Trying To Keep Up With My Kids and Their Tech Stuff
My kids weren’t too impressed when I told them I was one of the first people I know to have an email address, way back in the 1980s.
Or that I’d been through three cell phones before Steve Jobs figured out how to connect them to the internet. That was back when we used cell phones to call people.
They weren’t impressed, because those things have been indispensable parts of their daily lives since day one; they’ve never known what it was like not to have them.
Their lives began with the digital age well under way, so changes in technology aren’t that big a deal for them.
My parents, on the other hand, have lived most of their lives without gadgets like cell phones and ipads. They only grudgingly accepted them into their lives as a way to communicate with their children and grandchildren, relying on all of us as their personal tech support on Sunday afternoons when tech things go wrong.
Karen and I are in the middle somewhere. We started out with pencil and paper and landlines, but these days we’re rarely without a smartphone, tablet, or laptop computer within reach. We’re much more tech-savvy than my parents, but compared to our kids, we’re barely digitally literate (or so they keep telling us).
But as different a comfort level as these three generations have with technology, we all use it for the same thing – to connect with each other. Sure, texting our kids isn’t the same as talking face-to-face, or even on the phone, but it’s still a connection, and we’ve learned how to fit those few quickly-typed words into the larger relationship we have with them.
When I started my first job in Architecture in 1983, personal computers were just beginning to make their way into offices, and Computer Aided Design and Drafting (CADD) was still a dream. I learned to draw by hand on vellum and Mylar with “technical” pens, but jumped at the chance to also begin using CADD in 1992.
The promise of all that technology was better connection with design, and with the people my profession served. Strangely though, I found that over time, all those bits and bytes seemed to increase the distance between my clients and me, not lessen it.
I think a big part of the reason for that distance is that the creation of design – using technology – remains technical and esoteric, which means clients only see the results, not the process. But Architects should want more client involvement in the creation of the design, because that’s where that connection happens and that distance lessens.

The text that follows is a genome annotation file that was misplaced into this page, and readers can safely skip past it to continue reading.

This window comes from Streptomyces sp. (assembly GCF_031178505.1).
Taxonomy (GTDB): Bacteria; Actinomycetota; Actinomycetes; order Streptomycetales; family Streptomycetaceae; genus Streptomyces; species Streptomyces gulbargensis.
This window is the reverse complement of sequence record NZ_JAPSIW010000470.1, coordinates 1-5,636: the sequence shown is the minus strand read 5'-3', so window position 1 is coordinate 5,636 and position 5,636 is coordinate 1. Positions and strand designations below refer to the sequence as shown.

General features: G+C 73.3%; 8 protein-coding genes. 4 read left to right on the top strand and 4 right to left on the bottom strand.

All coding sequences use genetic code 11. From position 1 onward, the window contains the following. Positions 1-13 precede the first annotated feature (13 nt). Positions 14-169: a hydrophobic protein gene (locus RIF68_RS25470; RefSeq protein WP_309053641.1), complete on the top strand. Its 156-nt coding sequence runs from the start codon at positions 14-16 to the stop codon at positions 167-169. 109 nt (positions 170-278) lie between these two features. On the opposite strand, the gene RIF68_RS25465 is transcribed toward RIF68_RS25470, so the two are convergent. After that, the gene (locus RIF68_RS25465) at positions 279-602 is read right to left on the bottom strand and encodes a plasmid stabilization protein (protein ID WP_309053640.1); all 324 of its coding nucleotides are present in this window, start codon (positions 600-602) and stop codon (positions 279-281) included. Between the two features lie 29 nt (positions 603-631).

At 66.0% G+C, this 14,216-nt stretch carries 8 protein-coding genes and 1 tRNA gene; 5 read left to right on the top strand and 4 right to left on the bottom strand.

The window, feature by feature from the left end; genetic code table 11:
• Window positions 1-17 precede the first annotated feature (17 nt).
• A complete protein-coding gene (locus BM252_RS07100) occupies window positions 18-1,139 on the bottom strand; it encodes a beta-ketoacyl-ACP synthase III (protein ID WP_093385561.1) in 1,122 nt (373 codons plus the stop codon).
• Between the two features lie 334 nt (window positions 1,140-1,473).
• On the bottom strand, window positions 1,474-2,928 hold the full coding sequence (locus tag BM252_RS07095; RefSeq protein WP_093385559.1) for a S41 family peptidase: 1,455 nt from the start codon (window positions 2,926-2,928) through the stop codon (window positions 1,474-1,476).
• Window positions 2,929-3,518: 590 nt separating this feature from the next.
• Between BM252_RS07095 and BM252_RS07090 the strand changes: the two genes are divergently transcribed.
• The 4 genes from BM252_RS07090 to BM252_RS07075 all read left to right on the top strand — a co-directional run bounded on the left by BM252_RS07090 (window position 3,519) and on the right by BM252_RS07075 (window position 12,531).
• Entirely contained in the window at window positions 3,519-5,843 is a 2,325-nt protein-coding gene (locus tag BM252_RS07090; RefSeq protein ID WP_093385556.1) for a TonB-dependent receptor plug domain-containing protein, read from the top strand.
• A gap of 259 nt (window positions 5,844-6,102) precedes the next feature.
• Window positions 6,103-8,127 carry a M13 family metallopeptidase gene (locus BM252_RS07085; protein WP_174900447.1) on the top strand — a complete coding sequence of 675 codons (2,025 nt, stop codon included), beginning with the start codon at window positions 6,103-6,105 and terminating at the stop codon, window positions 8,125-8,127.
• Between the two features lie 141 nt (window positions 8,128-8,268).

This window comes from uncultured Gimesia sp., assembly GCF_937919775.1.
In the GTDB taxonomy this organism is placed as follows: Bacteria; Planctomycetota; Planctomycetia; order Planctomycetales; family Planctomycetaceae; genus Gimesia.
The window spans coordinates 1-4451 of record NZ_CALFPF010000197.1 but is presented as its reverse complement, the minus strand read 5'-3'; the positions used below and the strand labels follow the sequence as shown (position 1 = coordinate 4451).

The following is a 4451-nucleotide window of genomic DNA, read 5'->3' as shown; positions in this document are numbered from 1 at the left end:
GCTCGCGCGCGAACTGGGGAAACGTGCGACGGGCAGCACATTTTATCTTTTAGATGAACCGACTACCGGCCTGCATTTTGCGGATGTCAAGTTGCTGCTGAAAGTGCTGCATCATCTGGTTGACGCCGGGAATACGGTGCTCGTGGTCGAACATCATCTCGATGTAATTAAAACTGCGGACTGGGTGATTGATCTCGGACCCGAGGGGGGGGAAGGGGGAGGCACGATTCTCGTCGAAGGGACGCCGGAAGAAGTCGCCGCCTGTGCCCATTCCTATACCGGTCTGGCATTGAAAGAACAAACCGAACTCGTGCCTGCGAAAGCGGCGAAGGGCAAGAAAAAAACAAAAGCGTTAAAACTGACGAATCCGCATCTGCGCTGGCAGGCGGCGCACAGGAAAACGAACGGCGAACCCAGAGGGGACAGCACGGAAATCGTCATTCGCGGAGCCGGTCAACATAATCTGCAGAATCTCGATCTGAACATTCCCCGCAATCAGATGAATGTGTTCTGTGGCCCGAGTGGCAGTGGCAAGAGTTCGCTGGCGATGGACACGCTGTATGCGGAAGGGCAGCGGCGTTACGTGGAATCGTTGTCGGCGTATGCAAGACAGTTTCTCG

That may be about to change, and rather dramatically.
You’ve probably seen a lot about Virtual Reality (VR) lately – Samsung is spending a lot of money promoting their VR headsets, which use your smartphone – technology you’re already familiar with – to create surprisingly realistic “immersive” gaming and travel experiences.
But that’s just the tip of the consumer-level iceberg. On the horizon is software and hardware that will allow Architects, Designers, and clients to experience fully immersive virtual reality simultaneously, designing “on the fly”.
Imagine that – you and me standing together in the same virtual space, placing walls, windows, cabinets, furniture – whatever we want, wherever we want it – while in the background, the software creates the technical drawings needed to build the project. It’s probably the closest we’ll ever get to building a full-scale mock-up of a house before we build the real thing.
Right now that technology has a long way to go, but the first versions of this gee-whiz stuff are already becoming mainstream in free and paid versions.
National builder Pulte Homes, for example, is introducing VR tours of it’s model homes. It’s not “design on the fly” but it does give prospective homebuyers a chance to “walk though” an unbuilt design before they commit to a purchase. Learn more about what Pulte is doing here.
Planner 5D is a free app that lets you input a rough floor plan, populate it with furniture and decor, and view the results on the simple Google Cardboard device. This is early, consumer-level stuff, but that’s how these things start out.
At the professional level, IrisVR is probably closest to integrating VR and the design process. IrisVR uses higher-end HTC Vive or Oculus Rift headsets. More importantly, it works with some of the existing CADD software that Architects and Designers already use.
I’m excited to someday make use of all this developing VR technology, which I think will eventually transform the way we design and the way Architects and clients work together. It will help meld the vision of Architect and client into one and dramatically change our roles in the design process.
My kids will watch it emerge and grow, and become part of their lives. And someday, their kids will might never know a time when homes weren’t designed in VR.
And me? Maybe my kids will stop over on Sunday afternoons to help me figure out why my new VR headset isn’t working.